“VENOM” — 2½ stars — Tom Hardy, Michelle Williams, Riz Ahmed, Jenny Slate; PG-13 (intense sequences of sci-fi violence and action, and for language); in general release

Host and parasite aren’t a perfect fit, but “Venom” might have enough of a fun factor to patch most of its cracks.

Ruben Fleischer’s film is an origin story for one of the darker characters from the Spider-Man universe: a kind of black goop parasite that gives its human host superpowers and an impressive set of teeth.

“Venom” opens with a mysterious space shuttle crash in Malaysia that unleashes one of four top-secret alien specimens. Three containers of organic sentient slime are returned to a scientific research foundation in San Francisco, while the fugitive blob starts hopping between human hosts on the other side of the Pacific Ocean.

Tom Hardy plays Eddie Brock in “Venom."
Tom Hardy plays Eddie Brock in “Venom." | Frank Masi, Sony Pictures

In San Francisco we meet the leader of the foundation, Carlton Drake (Riz Ahmed) — an ambitious billionaire with some rather obvious Elon Musk parallels — who hopes to use the alien symbiotes to save the human race from overpopulation and climate change. But his unethical methods get him in trouble with “Venom’s” protagonist, Eddie Brock (Tom Hardy).

Brock is an investigative reporter with a strong network backing and a beautiful fiancee lawyer named Anne (Michelle Williams). But he loses it all when he gets too close to Drake’s operation, and is a little gun-shy when a concerned doctor (Jenny Slate) on Drake’s research team lures him back with some hard evidence of her boss’ sins.

Unfortunately, the hard evidence quickly assimilates into Brock. He turns into a kind of black-suited Spider-Man with sharp teeth and unlimited powers of elasticity, and the game is on.

Once Venom shows up — introduced in a thrilling chase through San Francisco — the action level jumps considerably. The film also takes a hard turn into dark humor territory, which makes sense for the subject — the parasite talks to Brock through a kind of telepathy — but feels a bit awkward after the straight-laced first act.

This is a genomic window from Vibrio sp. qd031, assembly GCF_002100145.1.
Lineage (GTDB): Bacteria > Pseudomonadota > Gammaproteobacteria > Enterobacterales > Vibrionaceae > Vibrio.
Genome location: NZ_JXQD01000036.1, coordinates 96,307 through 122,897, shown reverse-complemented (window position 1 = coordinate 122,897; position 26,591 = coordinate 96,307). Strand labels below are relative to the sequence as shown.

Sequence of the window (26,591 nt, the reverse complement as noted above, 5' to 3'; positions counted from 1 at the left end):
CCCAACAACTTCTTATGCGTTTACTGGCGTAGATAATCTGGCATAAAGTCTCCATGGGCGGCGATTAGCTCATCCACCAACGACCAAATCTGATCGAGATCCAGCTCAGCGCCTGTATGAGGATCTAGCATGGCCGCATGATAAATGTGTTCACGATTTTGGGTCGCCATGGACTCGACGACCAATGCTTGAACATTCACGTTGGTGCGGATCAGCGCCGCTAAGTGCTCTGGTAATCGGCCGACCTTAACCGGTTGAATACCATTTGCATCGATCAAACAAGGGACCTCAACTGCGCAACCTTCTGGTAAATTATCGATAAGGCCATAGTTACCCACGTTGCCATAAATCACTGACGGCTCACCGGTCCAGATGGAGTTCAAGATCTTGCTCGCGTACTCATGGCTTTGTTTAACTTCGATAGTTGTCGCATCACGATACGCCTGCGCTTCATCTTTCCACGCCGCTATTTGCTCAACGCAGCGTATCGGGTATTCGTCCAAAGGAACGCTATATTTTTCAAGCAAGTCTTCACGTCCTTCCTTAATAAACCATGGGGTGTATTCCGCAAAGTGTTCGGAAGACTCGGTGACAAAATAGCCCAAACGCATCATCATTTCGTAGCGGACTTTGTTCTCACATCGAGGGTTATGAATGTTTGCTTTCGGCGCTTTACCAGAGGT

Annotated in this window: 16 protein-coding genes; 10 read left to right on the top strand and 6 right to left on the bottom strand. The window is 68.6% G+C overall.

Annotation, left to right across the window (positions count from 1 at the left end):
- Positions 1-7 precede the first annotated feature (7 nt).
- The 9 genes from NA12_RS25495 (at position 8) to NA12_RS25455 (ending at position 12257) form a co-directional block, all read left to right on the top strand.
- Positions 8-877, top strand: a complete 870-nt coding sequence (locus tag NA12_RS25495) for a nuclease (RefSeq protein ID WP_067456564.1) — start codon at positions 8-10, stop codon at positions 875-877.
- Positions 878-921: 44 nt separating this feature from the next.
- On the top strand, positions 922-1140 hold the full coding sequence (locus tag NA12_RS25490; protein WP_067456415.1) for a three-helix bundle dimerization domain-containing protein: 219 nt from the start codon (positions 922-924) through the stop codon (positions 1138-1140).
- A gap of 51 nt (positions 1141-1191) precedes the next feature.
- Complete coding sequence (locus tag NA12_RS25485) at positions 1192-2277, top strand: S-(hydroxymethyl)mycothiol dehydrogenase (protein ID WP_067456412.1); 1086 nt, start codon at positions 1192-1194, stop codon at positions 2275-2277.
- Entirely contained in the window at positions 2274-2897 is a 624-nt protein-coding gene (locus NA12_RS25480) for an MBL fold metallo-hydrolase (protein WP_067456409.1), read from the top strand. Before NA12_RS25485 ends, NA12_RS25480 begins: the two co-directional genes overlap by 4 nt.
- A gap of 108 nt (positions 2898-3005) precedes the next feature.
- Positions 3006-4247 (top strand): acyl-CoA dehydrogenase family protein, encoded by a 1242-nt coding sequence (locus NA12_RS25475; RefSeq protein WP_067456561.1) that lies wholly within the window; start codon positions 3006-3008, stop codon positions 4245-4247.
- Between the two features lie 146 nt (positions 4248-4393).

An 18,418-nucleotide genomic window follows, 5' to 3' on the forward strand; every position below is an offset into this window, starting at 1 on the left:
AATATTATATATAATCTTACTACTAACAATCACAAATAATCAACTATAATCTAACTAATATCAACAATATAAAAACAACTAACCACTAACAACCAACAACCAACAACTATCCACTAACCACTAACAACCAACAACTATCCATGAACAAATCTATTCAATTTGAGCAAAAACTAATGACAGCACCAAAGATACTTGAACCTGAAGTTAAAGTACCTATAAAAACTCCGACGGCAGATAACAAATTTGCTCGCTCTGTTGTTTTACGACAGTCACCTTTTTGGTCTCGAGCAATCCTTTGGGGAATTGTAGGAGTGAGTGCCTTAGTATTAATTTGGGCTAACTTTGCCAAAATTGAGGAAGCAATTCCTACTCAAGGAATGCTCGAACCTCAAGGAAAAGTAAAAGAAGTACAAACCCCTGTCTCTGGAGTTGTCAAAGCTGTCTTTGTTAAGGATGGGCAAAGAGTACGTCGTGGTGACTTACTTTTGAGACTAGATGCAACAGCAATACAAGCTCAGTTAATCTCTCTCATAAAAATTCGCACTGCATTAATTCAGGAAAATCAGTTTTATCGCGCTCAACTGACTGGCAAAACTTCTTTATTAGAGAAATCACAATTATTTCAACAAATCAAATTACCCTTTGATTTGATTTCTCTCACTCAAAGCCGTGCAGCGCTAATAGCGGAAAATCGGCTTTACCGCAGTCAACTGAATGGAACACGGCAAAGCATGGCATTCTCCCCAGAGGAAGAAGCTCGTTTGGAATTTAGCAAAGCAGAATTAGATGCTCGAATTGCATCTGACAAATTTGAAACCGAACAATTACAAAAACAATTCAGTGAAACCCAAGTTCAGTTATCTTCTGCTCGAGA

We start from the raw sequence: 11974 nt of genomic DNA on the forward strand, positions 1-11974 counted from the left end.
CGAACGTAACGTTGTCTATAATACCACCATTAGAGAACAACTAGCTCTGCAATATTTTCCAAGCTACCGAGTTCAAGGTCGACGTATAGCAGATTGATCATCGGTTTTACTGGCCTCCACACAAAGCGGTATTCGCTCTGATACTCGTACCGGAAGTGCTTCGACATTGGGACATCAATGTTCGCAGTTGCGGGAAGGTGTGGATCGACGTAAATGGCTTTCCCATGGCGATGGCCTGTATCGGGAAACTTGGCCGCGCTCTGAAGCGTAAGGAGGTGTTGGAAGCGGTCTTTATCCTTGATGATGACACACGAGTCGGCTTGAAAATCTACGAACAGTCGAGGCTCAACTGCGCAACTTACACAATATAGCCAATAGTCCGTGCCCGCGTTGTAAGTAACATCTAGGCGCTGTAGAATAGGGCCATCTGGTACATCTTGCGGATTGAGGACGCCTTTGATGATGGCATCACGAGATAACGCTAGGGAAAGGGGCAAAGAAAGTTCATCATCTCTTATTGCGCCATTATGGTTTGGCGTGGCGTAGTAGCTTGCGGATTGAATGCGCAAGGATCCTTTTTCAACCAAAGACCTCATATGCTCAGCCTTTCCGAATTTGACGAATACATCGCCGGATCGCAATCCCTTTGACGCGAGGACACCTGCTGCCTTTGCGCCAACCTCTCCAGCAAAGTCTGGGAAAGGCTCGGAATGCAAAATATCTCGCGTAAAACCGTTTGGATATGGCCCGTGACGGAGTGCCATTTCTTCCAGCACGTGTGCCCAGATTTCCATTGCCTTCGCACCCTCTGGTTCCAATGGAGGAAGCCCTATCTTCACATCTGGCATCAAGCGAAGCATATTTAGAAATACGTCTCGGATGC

It’s about here audiences would be best advised to focus on “Venom’s” fun factor and dark sense of humor and try to ignore its strange plot twists and clunky expositional tendencies (since the talking parasite gives the script a lot of freedom to tell the audience things it should be showing them).

In “Venom,” reporter Eddie Brock develops superpowers after becoming a host to an alien parasite.
In “Venom," reporter Eddie Brock develops superpowers after becoming a host to an alien parasite. | Sony Pictures
View Comments

Venom played a supporting role in Sam Raimi’s third “Spider-Man” film in 2007, but this time around, the black goop alien antihero gets the big stage all to itself. Fans will likely be more satisfied with this outing, though they’ll also likely be disappointed by the lack of onscreen web-slingers.

Hardy does his best to hold the conflicted Brock together, giving him a kind of clumsy goober quality that plays against many of the actor’s more macho characters. The actor has expressed disappointment with the film’s rating, which was originally intended to be R. Even though “Venom” lands at a PG-13, it is quite dark and violent, and the script manages to work in an arbitrary F-word.

Everything builds to a third-act showdown that gives the impression “Venom” will be the first of many adventures that — we would hope — might actually feature “Spider-Man.” Fleisher’s film feels like it’s held together with duct tape, and it’s a step down from the better comic book movie entries this year, but in early October, “Venom” might be enough fun to get a pass.

“Venom” is rated PG-13 for intense sequences of sci-fi violence and action, and for language; running time: 112 minutes.

Join the Conversation
Looking for comments?
Find comments in their new home! Click the buttons at the top or within the article to view them — or use the button below for quick access.